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Released from jail where she served time for a murder she did not commit, Eureka Speight sets her sights on escape. But to embark on her journey toward fulfillment, ...
Released from jail where she served time for a murder she did not commit, Eureka Speight sets her sights on escape. But to embark on her journey toward fulfillment, Reka realizes that her own triumphs may come at the expense of the brother she raised.
With subtle detail and sharp sensuality, Parker brilliantly illuminates the clash between family and the self, between the pain and desire for freedom and for love.
Listening to the coeds brag about how much money they planned to save in a summer of selling books out west, Reka Speight considered the phrase "freedom of speech." A right of all Americans, guaranteed by the Constitution according to the correspondence course in Civics she'd taken while serving time for injecting her lover with a lethal dose of morphine, yet who was ever free to speak as they wished? Sitting in the back of the classroom on a muggy morning in April 1959, pretending to be a college student, Reka felt doubly inhibited: Not only could she not say the things she thought, but she had to slave over the way her words sounded lest some niggling rhythm or swampy pronunciation reveal who she really was.
She'd had to teach herself to talk again. She spoke slowly since her release, and said little. The man she'd served five years in prison for killing had taught her a lot, but the most powerful idea that lingered from her brief time with him was the irrevocable power of words. With him it had been the words themselves, what damage they might do if allowed to convey what he really felt. In the years since his death, she had learned to disguise not only what she thought, but the pitch and timbre of those thoughts. Reka spoke with the halting precision of a traveler trying to pass as native in a foreign land. Some people thought her dim-witted, or at least speech impeded.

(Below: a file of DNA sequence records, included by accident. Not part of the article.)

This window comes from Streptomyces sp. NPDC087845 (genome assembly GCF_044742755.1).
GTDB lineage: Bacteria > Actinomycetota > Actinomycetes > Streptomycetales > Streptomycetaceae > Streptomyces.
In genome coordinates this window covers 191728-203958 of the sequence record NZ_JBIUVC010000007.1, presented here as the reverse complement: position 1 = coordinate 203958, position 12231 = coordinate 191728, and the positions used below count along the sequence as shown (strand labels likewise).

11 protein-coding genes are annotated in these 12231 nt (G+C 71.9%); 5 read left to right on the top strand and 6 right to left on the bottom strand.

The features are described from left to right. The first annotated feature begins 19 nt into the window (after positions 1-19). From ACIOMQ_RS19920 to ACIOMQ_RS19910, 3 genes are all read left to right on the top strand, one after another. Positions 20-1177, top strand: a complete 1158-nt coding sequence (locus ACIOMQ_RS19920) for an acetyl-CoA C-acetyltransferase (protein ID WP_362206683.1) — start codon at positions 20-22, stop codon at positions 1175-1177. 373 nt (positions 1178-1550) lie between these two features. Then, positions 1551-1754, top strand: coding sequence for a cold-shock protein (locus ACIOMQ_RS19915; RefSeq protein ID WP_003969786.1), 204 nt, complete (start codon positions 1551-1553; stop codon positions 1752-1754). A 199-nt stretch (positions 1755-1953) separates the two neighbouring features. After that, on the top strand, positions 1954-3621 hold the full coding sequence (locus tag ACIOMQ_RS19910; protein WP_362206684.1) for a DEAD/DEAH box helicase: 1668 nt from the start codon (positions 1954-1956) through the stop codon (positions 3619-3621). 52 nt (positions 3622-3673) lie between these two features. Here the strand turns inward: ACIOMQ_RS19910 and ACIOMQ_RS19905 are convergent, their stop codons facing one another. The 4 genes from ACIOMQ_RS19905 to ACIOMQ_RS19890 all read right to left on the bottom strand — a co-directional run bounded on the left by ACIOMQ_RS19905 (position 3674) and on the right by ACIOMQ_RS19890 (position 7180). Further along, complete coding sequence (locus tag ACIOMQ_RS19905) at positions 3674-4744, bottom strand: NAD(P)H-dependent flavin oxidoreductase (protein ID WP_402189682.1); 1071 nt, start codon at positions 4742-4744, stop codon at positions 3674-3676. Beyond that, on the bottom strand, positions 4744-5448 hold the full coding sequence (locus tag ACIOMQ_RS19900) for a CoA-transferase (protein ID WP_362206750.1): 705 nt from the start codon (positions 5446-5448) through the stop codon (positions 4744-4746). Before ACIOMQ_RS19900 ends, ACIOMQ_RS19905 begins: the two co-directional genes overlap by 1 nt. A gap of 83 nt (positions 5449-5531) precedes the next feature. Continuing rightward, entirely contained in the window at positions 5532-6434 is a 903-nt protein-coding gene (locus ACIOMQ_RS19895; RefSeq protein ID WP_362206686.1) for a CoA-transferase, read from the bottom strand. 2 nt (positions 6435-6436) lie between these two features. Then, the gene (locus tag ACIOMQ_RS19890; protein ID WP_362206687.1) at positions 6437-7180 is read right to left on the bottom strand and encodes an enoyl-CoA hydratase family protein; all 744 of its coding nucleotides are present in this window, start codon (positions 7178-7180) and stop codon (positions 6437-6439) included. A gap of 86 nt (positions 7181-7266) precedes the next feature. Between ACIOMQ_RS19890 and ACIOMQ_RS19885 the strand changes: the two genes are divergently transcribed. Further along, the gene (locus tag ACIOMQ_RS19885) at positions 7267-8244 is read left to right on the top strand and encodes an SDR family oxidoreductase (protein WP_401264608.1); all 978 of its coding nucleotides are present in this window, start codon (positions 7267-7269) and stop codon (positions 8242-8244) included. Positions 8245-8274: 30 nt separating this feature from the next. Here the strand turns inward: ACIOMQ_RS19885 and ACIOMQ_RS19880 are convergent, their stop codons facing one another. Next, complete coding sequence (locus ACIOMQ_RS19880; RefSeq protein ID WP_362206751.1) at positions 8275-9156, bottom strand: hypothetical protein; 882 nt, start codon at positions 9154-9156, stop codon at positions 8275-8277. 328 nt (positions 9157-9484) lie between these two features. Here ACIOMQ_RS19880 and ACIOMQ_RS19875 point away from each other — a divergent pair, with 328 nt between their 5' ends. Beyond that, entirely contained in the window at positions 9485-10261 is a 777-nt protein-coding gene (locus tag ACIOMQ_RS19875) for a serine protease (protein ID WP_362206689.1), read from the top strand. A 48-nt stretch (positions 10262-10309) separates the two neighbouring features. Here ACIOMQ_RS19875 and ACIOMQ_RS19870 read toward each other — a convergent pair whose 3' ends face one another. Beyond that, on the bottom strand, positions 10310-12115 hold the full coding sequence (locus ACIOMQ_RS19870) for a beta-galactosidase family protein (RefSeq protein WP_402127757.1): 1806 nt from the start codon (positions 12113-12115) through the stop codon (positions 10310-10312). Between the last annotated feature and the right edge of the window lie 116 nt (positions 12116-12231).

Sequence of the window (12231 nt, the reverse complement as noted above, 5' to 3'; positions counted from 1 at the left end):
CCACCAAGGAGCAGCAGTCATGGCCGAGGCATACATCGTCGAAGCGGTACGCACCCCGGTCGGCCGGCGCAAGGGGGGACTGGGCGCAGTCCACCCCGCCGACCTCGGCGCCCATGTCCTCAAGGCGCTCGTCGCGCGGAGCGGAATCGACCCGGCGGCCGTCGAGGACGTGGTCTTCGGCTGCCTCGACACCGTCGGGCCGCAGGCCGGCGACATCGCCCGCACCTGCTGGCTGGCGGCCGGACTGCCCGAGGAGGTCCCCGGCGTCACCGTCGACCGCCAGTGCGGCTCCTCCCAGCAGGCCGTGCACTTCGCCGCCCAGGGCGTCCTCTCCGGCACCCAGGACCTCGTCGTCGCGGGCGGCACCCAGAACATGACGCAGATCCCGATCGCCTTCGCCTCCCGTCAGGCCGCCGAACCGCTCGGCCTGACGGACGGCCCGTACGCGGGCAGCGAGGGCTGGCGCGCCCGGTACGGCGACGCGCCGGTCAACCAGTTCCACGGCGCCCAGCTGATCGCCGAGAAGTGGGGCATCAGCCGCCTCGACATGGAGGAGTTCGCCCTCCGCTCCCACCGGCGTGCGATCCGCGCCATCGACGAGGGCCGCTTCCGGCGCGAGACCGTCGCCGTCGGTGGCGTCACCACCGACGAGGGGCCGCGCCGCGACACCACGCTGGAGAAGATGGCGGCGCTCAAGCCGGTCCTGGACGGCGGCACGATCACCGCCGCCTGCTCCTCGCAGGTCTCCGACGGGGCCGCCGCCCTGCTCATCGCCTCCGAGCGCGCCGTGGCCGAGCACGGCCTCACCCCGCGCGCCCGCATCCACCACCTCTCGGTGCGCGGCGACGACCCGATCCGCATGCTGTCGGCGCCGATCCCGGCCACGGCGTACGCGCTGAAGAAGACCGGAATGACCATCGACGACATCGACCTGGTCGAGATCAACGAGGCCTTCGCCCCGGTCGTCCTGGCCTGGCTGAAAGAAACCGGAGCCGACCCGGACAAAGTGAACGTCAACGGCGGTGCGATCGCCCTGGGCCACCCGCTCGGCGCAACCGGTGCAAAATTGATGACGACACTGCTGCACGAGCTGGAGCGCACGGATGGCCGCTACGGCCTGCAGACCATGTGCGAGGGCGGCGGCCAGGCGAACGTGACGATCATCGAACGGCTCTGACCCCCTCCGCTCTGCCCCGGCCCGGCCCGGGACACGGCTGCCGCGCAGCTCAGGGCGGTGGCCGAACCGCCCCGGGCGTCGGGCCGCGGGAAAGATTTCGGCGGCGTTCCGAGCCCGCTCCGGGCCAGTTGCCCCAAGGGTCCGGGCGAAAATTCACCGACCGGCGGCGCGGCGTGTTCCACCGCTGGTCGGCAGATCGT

If she was to get this job — and she longed for it with a passion she'd not felt since Edwin's death — she would have to appear glib. Words were the only currency; if you could not talk yourway past a threshold, you would end up stranded and penniless in some windswept Nebraska town, said the man leading the information session. A representative for the McMillan Book Company, he had come to Greenville to recruit summer crews from among the coeds at the state university. Reka happened to be walking across campus — she spent her Saturdays in Greenville, reading in the university library — when she'd seen a flyer posted on a telephone pole. NEED MONEY FOR SCHOOL? EARN YOUR TUITION IN WEEKS WHILE TRAVELING IN THE WESTERN U.S. Because it combined two of her dreams — to go to college and to travel westward — Eureka found the classroom where the recruiting session was being held, and tried to pass herself off as a coed.